We also wanted to see how an architectural interior would look in Unity and what level of visual quality we could get from our latest technology. Here is a video preview of the result we got:
Conveniently, there are some very useful online asset libraries for high quality architectural models and scenes, and they come with very affordable prices, so we just grabbed a scene that seemed suitable for the job and quickly set it up in Unity:
Most of the assets are used directly as-is, with some minor adjustments, mainly adding lightmap UV’s and the occasional optimisation of the high-poly meshes.
We thought it would be nice to be able to change colour and textures of some objects, so we added a simple interface that allows you to do that. For the additional textures of floors and wallpapers, we used again an online library.
Setting up the lighting in Unity is quite simple. We have an environment HDR cubemap for the exterior, directional light for the sun, and a spot light in each lamp.
This was rather straightforward, but it also brought up the need for lightprobe cages. We made a temporary solution of our own for this scene, and at the same time elevated the need to our R&D team. The feature is now in development to go properly into Unity.
Lightprobe cages allow for transferring lighting information to large dynamic objects, or in cases where baked lightmaps cannot be used. We use them for a number of objects in our scene: blankets on the bed, rug on the floor, etc.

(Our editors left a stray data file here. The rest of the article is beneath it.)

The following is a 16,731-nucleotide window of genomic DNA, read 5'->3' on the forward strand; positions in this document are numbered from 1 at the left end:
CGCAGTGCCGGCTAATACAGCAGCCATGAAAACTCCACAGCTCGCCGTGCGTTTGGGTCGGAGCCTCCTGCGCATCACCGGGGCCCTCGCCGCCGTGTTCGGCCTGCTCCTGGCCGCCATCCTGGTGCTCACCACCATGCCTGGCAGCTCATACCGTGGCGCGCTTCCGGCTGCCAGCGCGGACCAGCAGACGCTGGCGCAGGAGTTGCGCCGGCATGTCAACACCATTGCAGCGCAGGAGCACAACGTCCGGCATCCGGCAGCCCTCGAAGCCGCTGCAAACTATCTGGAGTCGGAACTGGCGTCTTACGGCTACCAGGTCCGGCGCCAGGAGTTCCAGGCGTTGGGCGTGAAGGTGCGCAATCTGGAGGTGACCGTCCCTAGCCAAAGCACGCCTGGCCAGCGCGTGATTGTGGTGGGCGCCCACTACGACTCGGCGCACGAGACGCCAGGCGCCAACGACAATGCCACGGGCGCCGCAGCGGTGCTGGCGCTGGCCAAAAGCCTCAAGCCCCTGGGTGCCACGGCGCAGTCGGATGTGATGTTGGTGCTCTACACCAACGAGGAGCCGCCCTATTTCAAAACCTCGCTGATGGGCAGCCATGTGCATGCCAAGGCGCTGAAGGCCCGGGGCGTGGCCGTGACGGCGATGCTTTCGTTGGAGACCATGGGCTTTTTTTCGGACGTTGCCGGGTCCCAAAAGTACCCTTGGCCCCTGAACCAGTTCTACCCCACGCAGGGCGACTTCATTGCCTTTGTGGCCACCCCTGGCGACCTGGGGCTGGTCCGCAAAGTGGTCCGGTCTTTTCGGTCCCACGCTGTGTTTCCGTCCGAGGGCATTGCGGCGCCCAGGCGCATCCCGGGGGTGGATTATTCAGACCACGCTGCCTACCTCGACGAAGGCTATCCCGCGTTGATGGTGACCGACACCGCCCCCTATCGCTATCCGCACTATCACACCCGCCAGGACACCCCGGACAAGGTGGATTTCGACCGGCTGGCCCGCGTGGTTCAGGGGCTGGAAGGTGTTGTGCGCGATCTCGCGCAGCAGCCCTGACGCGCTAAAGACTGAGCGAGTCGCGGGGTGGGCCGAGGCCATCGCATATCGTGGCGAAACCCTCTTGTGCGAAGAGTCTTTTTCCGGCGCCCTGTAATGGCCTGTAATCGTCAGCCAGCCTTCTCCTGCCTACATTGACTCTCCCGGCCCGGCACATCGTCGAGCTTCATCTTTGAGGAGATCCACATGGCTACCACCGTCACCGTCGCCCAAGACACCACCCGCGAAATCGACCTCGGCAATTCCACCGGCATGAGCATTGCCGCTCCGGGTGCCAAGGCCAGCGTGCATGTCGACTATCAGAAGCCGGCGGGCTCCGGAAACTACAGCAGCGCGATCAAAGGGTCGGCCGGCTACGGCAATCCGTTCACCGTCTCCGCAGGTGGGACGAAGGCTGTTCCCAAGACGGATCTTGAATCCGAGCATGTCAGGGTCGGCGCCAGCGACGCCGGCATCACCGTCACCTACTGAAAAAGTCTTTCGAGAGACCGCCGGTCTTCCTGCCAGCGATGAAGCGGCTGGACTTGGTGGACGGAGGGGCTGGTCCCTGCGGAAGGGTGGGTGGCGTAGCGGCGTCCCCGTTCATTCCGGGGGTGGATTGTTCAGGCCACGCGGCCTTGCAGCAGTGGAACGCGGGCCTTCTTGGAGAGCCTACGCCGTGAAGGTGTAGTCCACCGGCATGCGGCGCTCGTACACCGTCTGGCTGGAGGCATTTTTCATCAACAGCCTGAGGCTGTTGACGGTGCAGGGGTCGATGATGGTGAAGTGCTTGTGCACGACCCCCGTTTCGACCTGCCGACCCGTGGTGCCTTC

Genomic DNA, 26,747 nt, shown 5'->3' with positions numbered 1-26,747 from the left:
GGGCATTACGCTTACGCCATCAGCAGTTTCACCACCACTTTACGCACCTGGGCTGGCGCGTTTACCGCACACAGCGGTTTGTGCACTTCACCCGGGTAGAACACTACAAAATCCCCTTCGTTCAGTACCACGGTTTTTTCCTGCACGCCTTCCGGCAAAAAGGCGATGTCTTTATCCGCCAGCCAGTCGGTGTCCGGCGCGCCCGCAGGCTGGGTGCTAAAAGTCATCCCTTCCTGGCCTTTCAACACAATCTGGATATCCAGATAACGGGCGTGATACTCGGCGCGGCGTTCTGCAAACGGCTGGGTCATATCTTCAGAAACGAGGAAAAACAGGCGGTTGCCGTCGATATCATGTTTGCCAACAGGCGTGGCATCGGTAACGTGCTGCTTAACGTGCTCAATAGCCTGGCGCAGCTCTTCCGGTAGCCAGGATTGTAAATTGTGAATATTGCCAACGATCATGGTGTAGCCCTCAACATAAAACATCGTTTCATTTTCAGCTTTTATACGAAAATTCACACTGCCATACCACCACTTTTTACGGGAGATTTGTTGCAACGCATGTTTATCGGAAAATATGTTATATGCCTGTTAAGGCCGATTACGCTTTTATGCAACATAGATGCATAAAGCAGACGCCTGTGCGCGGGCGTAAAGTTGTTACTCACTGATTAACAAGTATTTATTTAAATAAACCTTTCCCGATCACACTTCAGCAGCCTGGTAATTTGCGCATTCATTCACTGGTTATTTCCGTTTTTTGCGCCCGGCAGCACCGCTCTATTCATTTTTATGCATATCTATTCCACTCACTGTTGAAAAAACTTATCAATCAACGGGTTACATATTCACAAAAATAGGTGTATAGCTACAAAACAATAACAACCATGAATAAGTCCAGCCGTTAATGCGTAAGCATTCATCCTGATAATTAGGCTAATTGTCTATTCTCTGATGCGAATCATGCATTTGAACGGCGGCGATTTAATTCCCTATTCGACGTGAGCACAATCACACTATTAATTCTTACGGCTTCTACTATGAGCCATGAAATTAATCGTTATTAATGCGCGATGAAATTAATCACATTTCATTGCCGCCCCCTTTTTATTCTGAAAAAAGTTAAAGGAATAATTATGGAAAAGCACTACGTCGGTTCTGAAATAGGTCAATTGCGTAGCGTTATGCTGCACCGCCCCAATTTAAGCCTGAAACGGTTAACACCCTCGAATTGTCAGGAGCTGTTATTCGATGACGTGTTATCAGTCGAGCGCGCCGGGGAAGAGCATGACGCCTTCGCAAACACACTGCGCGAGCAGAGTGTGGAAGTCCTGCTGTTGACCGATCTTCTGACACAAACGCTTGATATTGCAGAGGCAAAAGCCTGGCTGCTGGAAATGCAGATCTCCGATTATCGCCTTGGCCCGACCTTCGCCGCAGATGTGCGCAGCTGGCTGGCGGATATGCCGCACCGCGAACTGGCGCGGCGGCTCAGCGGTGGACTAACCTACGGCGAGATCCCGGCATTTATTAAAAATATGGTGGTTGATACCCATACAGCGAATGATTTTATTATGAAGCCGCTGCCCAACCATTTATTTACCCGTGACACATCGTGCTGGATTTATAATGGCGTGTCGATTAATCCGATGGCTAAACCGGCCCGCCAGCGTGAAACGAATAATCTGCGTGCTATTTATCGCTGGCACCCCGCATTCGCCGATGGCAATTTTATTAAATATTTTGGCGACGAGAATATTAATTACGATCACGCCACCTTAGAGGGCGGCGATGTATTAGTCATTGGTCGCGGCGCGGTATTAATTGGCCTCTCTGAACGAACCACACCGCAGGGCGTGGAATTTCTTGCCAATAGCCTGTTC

In the interface we also included the ability to move the lighting, so that it’s easy to observe the effects of the realtime global illumination in Unity. It makes for a nice, soft, realistic lighting in the scene, which is a good idea when an interior designer or an archviz artist wants to present their work in the best possible way.
The reflective surfaces around the scene made for a good study of the behavior of our screen-space reflections.
These are the settings we used:
We also use a single realtime reflection probe which updates dynamically as lighting and materials change.
The Bedroom demo was shown at Unite Boston in September this year, and was available to all visitors to interact with and try for themselves.
We are now happy to ship the player publicly. You are welcome to download it for Windows (requires DX11) or OSX (requires OpenGL 4); download size: 337 MB. And here is an alternative download link. You can choose among different quality settings.
Note: We are not releasing the project for copyright reasons, as this demo is built entirely with library assets. Here is the original scene from the Evermotion Store.